Tenancies Open the Door to Better Energy Performance

14 Feb 2019

Tenancies open the door to better energy performance

Tenants have a critical role to play in driving demand for better performing buildings. As large users of energy in the commercial office building sector, there is an opportunity for tenant engagement to help manage building emissions and improve the uptake of cost-effective actions.

A new report by Energy Action for the City of Sydney has found that substantial energy and cost savings can be achieved through the disclosure of tenancy performance by expanding the Commercial Building Disclosure (CBD) program to all building energy users.

The report explores a number of scenarios where the disclosure of tenant energy performance can be used as a tool to drive efficiency outcomes, and makes recommendations for how this could be implemented. Overall, it finds that an expansion of the CBD program to tenancies could provide cost-effective energy efficiency gains. For tenancies with a minimum size of 1000 sqm, the use of mandatory disclosure to drive performance change can present savings up to $187 million, depending on the scope and costs assumed for the policy.  For tenancies of this size, the analysis also finds that up to 7,900 TJ of cumulative energy savings is possible and cumulative carbon abatement of up to 1.7 Mt CO2-e by 2030.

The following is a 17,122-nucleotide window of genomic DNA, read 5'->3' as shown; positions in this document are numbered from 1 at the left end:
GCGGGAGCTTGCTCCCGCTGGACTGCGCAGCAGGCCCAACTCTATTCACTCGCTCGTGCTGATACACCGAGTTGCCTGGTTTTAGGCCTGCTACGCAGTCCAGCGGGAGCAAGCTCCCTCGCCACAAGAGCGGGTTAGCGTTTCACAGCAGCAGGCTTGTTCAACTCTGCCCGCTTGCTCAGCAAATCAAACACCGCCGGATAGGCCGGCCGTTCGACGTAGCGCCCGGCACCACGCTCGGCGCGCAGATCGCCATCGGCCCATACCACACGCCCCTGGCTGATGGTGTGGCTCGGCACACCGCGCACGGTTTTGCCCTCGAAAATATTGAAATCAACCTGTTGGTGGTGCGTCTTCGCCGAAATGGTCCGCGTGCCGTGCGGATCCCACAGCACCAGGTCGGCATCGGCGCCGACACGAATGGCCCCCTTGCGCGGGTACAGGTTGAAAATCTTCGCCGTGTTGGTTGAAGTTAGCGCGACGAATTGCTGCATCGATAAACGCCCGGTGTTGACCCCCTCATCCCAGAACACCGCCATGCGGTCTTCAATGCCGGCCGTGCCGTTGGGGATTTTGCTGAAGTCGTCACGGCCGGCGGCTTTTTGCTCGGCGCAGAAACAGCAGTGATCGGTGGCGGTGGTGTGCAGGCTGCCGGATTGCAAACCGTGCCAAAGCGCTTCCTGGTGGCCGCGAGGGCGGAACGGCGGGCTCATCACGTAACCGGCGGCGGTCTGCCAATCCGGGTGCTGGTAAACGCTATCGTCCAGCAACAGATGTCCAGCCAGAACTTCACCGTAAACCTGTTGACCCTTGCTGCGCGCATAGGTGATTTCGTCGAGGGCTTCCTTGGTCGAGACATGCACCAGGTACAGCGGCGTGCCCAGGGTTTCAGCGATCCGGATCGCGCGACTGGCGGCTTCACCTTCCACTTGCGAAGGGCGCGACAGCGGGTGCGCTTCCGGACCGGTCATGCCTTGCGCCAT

Tenancies was identified as one of the key sectors that should be targeted for inclusion by the CBD program in the report Opportunity Knocks: Accelerating energy efficiency for mid-tier buildings, which proposed five immediate actions for governments to realise the opportunities for accelerating energy efficiency for mid-tier buildings. Currently, large sections of the office community are unaware of their emissions output and failing to take the cost effective actions available to them. A regulatory trigger, such as that provided by the CBD Program is a necessary and essential first step towards a commercial building sector that measures and manages its emissions.

Read the Energy Action report here